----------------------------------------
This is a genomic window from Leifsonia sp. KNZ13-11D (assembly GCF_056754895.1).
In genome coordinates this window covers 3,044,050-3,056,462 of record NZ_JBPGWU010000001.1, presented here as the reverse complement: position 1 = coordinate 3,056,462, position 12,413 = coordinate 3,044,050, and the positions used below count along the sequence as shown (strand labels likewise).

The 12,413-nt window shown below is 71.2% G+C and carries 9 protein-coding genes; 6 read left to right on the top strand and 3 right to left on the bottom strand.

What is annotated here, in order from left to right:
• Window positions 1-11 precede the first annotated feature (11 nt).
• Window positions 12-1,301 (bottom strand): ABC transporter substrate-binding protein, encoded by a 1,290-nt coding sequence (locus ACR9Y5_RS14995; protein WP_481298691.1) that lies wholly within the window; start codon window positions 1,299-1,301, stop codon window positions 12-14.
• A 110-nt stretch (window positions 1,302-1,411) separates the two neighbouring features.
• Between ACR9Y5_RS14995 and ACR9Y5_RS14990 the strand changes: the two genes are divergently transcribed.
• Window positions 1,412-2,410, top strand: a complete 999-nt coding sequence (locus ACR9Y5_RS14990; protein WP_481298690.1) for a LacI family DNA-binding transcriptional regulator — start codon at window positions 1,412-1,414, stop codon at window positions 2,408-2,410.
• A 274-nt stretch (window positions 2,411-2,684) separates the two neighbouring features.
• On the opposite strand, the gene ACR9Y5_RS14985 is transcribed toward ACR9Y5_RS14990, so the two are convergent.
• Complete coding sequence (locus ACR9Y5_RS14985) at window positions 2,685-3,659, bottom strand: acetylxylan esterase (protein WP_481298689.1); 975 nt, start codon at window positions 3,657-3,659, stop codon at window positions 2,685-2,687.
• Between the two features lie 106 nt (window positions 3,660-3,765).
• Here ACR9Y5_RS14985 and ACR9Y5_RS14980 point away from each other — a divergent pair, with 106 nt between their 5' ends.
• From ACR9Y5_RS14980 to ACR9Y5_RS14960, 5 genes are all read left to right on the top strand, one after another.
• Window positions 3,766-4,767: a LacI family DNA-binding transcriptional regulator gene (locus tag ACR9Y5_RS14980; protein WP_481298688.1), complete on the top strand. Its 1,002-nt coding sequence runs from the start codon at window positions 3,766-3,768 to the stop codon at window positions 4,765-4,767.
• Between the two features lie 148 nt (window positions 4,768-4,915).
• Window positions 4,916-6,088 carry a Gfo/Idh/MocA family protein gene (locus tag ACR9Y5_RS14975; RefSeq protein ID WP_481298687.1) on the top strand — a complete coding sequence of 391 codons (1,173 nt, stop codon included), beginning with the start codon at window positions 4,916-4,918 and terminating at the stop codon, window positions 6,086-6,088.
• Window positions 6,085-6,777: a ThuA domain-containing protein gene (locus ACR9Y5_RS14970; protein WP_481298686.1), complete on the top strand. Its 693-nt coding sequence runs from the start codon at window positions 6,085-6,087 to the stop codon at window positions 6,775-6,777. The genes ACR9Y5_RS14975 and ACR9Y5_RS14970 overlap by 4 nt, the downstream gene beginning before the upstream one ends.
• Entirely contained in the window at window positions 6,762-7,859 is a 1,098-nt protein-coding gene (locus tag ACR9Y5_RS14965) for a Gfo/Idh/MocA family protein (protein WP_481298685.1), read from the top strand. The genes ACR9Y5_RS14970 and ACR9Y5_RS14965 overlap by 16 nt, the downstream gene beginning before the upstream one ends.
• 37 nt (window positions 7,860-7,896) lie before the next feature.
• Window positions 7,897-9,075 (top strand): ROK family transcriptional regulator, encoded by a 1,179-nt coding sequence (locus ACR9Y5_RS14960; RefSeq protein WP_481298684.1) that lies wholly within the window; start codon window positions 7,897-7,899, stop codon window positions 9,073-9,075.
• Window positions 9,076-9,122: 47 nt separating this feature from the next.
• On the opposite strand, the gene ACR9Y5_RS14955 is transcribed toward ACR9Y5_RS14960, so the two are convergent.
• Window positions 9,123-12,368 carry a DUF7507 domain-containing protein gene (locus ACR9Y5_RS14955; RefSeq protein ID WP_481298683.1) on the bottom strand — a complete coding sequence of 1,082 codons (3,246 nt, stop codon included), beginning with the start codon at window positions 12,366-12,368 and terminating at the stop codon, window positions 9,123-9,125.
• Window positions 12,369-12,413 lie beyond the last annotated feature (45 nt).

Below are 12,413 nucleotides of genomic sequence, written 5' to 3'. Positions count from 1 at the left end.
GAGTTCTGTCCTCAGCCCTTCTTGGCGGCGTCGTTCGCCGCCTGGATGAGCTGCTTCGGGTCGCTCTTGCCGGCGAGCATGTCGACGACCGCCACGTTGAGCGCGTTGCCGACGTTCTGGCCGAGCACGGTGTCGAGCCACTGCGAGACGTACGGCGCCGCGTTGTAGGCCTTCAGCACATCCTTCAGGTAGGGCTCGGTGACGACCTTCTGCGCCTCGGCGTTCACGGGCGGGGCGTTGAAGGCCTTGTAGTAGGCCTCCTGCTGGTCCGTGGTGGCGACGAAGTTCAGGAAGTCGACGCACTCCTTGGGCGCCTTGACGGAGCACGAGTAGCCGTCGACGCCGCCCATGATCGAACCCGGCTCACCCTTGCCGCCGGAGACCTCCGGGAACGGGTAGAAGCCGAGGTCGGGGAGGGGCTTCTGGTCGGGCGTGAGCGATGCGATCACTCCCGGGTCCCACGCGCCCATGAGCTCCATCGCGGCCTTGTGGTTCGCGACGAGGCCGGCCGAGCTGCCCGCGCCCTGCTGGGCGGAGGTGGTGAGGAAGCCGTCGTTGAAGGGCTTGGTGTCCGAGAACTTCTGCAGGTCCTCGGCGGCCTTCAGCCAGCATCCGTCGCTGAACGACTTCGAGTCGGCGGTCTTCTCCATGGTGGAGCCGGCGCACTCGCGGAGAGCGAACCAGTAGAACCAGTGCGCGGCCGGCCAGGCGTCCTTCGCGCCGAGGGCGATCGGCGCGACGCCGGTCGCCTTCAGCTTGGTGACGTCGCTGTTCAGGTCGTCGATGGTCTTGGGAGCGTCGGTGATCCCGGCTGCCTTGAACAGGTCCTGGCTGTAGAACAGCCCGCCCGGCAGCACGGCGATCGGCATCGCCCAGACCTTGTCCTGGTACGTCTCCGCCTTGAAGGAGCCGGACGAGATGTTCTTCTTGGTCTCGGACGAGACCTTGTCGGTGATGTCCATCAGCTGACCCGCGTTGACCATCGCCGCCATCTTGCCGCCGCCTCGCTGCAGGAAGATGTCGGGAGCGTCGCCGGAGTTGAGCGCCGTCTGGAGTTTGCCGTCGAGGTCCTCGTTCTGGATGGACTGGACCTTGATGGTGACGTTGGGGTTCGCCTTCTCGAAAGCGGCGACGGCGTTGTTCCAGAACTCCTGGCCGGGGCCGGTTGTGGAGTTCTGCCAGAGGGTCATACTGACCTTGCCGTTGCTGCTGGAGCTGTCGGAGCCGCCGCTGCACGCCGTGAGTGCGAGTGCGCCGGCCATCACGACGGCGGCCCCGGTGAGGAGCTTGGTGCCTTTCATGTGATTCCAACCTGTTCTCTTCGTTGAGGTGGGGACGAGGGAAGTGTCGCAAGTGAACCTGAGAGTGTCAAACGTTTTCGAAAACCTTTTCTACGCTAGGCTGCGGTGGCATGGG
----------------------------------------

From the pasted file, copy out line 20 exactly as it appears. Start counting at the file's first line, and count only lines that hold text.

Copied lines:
• Entirely contained in the window at window positions 6,762-7,859 is a 1,098-nt protein-coding gene (locus tag ACR9Y5_RS14965) for a Gfo/Idh/MocA family protein (protein WP_481298685.1), read from the top strand. The genes ACR9Y5_RS14970 and ACR9Y5_RS14965 overlap by 16 nt, the downstream gene beginning before the upstream one ends.